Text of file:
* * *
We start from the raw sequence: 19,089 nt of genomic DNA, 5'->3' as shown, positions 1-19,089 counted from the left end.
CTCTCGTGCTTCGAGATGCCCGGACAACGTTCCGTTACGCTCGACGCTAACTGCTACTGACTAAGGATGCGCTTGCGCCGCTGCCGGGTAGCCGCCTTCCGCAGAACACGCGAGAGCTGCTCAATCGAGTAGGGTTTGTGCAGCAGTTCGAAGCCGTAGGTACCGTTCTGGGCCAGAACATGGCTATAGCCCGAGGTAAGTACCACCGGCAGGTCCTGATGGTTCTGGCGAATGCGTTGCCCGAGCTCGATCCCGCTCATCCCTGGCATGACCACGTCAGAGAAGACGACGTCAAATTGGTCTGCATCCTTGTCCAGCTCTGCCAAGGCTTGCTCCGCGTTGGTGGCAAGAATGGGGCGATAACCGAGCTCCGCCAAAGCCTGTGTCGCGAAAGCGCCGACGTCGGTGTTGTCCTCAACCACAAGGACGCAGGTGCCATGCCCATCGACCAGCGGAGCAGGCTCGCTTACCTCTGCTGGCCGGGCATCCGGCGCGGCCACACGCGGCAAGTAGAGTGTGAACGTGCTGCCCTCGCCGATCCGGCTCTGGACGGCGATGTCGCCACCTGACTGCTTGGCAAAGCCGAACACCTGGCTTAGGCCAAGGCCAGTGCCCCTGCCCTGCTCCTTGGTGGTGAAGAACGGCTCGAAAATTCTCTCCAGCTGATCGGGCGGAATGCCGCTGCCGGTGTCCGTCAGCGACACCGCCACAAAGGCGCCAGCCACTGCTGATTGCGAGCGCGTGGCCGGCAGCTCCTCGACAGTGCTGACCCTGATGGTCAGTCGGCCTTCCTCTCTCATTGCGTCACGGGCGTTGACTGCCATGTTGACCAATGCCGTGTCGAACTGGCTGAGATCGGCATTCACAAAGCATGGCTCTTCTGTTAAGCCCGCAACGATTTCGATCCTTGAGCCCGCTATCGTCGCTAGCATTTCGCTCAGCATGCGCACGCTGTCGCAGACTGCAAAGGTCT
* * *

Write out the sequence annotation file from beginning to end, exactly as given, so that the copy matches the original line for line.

We start from the raw sequence: 19,089 nt of genomic DNA, 5'->3' as shown, positions 1-19,089 counted from the left end.
CTCTCGTGCTTCGAGATGCCCGGACAACGTTCCGTTACGCTCGACGCTAACTGCTACTGACTAAGGATGCGCTTGCGCCGCTGCCGGGTAGCCGCCTTCCGCAGAACACGCGAGAGCTGCTCAATCGAGTAGGGTTTGTGCAGCAGTTCGAAGCCGTAGGTACCGTTCTGGGCCAGAACATGGCTATAGCCCGAGGTAAGTACCACCGGCAGGTCCTGATGGTTCTGGCGAATGCGTTGCCCGAGCTCGATCCCGCTCATCCCTGGCATGACCACGTCAGAGAAGACGACGTCAAATTGGTCTGCATCCTTGTCCAGCTCTGCCAAGGCTTGCTCCGCGTTGGTGGCAAGAATGGGGCGATAACCGAGCTCCGCCAAAGCCTGTGTCGCGAAAGCGCCGACGTCGGTGTTGTCCTCAACCACAAGGACGCAGGTGCCATGCCCATCGACCAGCGGAGCAGGCTCGCTTACCTCTGCTGGCCGGGCATCCGGCGCGGCCACACGCGGCAAGTAGAGTGTGAACGTGCTGCCCTCGCCGATCCGGCTCTGGACGGCGATGTCGCCACCTGACTGCTTGGCAAAGCCGAACACCTGGCTTAGGCCAAGGCCAGTGCCCCTGCCCTGCTCCTTGGTGGTGAAGAACGGCTCGAAAATTCTCTCCAGCTGATCGGGCGGAATGCCGCTGCCGGTGTCCGTCAGCGACACCGCCACAAAGGCGCCAGCCACTGCTGATTGCGAGCGCGTGGCCGGCAGCTCCTCGACAGTGCTGACCCTGATGGTCAGTCGGCCTTCCTCTCTCATTGCGTCACGGGCGTTGACTGCCATGTTGACCAATGCCGTGTCGAACTGGCTGAGATCGGCATTCACAAAGCATGGCTCTTCTGTTAAGCCCGCAACGATTTCGATCCTTGAGCCCGCTATCGTCGCTAGCATTTCGCTCAGCATGCGCACGCTGTCGCAGACTGCAAAGGTCT